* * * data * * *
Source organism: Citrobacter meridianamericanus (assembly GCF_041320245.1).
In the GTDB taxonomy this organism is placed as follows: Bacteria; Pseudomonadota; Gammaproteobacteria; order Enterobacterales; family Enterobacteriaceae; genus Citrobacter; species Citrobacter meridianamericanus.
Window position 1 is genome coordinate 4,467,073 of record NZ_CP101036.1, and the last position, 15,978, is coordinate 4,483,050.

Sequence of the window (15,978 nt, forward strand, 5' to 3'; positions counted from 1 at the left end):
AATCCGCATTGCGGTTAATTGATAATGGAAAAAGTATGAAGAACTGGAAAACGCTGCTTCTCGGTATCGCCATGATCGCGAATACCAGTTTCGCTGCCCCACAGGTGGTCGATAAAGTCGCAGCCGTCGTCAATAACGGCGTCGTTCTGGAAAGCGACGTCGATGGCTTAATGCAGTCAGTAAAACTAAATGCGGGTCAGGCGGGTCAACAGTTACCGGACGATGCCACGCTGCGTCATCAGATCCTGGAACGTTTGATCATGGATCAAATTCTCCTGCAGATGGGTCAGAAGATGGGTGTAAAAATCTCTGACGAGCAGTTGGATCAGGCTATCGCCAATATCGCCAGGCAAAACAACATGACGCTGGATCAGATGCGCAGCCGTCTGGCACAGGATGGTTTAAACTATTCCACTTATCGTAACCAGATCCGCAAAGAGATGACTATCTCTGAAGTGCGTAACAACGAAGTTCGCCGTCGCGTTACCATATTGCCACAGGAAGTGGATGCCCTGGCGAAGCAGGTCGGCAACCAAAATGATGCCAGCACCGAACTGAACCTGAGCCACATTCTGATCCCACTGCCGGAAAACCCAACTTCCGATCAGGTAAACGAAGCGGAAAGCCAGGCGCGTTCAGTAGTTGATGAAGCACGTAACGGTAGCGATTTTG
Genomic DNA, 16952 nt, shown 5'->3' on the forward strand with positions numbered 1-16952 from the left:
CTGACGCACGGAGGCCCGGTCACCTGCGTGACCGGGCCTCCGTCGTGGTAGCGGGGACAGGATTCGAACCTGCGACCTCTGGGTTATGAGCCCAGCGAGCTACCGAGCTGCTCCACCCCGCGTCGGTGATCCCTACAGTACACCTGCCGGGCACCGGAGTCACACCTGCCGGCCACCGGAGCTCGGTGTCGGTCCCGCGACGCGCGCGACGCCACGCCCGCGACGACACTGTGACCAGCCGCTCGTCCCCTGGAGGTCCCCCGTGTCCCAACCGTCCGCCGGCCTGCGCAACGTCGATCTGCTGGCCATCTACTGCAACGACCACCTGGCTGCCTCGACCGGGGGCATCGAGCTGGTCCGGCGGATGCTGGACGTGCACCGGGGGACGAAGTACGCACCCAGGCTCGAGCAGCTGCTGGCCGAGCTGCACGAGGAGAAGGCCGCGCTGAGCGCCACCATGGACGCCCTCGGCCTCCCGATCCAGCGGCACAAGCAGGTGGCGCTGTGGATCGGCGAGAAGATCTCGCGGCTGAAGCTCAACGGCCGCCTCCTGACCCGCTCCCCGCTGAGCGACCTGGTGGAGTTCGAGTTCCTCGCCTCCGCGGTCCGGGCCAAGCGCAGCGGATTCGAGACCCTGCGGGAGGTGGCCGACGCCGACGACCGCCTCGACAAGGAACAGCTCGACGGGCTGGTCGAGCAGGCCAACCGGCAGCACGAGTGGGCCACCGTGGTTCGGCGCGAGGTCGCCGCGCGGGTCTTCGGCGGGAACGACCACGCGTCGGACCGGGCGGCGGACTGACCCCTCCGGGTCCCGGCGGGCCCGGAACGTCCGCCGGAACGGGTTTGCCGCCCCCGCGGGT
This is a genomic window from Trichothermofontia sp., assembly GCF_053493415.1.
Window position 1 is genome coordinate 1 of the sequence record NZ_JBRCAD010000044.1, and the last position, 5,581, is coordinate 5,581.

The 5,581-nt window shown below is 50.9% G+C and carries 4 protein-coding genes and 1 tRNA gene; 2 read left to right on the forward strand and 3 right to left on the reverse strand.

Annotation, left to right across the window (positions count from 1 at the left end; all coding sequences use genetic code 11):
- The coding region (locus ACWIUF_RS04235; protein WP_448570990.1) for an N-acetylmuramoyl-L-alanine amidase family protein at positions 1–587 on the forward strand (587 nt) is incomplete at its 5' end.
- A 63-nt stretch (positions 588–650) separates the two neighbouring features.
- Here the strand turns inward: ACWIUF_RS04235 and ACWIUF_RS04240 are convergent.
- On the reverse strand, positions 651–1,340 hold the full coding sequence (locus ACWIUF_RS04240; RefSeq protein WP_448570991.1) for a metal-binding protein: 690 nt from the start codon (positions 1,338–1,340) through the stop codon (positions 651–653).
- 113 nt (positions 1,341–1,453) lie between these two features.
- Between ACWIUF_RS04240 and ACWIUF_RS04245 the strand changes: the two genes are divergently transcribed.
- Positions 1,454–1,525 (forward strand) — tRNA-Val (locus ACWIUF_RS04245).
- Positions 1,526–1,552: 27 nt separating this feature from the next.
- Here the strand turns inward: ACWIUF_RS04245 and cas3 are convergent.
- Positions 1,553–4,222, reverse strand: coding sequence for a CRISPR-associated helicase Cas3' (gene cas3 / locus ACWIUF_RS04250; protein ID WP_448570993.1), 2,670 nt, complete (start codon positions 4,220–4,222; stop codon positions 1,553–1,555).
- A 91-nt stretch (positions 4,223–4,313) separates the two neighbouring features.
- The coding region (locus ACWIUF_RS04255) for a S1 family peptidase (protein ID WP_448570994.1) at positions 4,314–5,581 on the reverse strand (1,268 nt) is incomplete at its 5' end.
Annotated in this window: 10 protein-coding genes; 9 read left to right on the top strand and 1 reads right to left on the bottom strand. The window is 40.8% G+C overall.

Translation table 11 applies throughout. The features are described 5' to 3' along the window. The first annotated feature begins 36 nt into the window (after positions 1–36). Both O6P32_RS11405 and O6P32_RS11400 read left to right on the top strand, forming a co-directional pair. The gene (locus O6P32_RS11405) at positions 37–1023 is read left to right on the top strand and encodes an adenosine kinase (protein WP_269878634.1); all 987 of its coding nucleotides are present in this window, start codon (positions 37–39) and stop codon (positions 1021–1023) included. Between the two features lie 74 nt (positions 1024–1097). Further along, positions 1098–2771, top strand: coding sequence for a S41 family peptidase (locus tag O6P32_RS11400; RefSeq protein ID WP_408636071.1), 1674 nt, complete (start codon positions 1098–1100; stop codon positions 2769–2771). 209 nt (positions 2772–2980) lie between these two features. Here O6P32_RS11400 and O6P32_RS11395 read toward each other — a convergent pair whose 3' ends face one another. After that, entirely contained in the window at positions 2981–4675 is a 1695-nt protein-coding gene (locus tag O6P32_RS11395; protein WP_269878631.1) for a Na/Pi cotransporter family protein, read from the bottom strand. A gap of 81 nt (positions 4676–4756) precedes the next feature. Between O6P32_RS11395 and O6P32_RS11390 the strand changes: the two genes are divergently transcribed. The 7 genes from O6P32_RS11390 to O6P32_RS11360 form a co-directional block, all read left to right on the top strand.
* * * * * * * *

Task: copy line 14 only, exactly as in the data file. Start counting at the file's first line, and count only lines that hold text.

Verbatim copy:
- Here the strand turns inward: ACWIUF_RS04235 and ACWIUF_RS04240 are convergent.